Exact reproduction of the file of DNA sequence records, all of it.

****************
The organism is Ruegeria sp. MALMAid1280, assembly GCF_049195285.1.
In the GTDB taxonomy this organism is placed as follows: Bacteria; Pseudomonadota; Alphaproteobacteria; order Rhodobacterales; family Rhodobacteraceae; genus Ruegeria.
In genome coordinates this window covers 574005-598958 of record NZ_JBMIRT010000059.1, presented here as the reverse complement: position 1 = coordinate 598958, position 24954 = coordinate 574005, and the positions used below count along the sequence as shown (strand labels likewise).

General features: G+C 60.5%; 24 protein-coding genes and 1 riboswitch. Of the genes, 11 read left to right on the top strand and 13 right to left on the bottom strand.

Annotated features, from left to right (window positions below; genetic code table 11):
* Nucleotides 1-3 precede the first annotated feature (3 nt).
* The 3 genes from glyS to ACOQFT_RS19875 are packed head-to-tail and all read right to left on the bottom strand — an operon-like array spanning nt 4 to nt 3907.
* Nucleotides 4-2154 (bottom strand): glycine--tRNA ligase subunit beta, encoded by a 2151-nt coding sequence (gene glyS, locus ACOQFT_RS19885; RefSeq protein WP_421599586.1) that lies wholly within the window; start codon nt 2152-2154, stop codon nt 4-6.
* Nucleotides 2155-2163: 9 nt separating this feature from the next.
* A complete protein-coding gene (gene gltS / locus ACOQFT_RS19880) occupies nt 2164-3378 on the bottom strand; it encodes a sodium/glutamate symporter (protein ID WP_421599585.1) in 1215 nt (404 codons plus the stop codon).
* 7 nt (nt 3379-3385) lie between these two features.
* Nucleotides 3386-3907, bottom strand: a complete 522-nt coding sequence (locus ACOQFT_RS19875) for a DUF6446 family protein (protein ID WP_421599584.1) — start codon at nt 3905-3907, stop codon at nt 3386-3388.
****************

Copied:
The organism is Ruegeria sp. MALMAid1280, assembly GCF_049195285.1.
In the GTDB taxonomy this organism is placed as follows: Bacteria; Pseudomonadota; Alphaproteobacteria; order Rhodobacterales; family Rhodobacteraceae; genus Ruegeria.
In genome coordinates this window covers 574005-598958 of record NZ_JBMIRT010000059.1, presented here as the reverse complement: position 1 = coordinate 598958, position 24954 = coordinate 574005, and the positions used below count along the sequence as shown (strand labels likewise).

General features: G+C 60.5%; 24 protein-coding genes and 1 riboswitch. Of the genes, 11 read left to right on the top strand and 13 right to left on the bottom strand.

Annotated features, from left to right (window positions below; genetic code table 11):
* Nucleotides 1-3 precede the first annotated feature (3 nt).
* The 3 genes from glyS to ACOQFT_RS19875 are packed head-to-tail and all read right to left on the bottom strand — an operon-like array spanning nt 4 to nt 3907.
* Nucleotides 4-2154 (bottom strand): glycine--tRNA ligase subunit beta, encoded by a 2151-nt coding sequence (gene glyS, locus ACOQFT_RS19885; RefSeq protein WP_421599586.1) that lies wholly within the window; start codon nt 2152-2154, stop codon nt 4-6.
* Nucleotides 2155-2163: 9 nt separating this feature from the next.
* A complete protein-coding gene (gene gltS / locus ACOQFT_RS19880) occupies nt 2164-3378 on the bottom strand; it encodes a sodium/glutamate symporter (protein ID WP_421599585.1) in 1215 nt (404 codons plus the stop codon).
* 7 nt (nt 3379-3385) lie between these two features.
* Nucleotides 3386-3907, bottom strand: a complete 522-nt coding sequence (locus ACOQFT_RS19875) for a DUF6446 family protein (protein ID WP_421599584.1) — start codon at nt 3905-3907, stop codon at nt 3386-3388.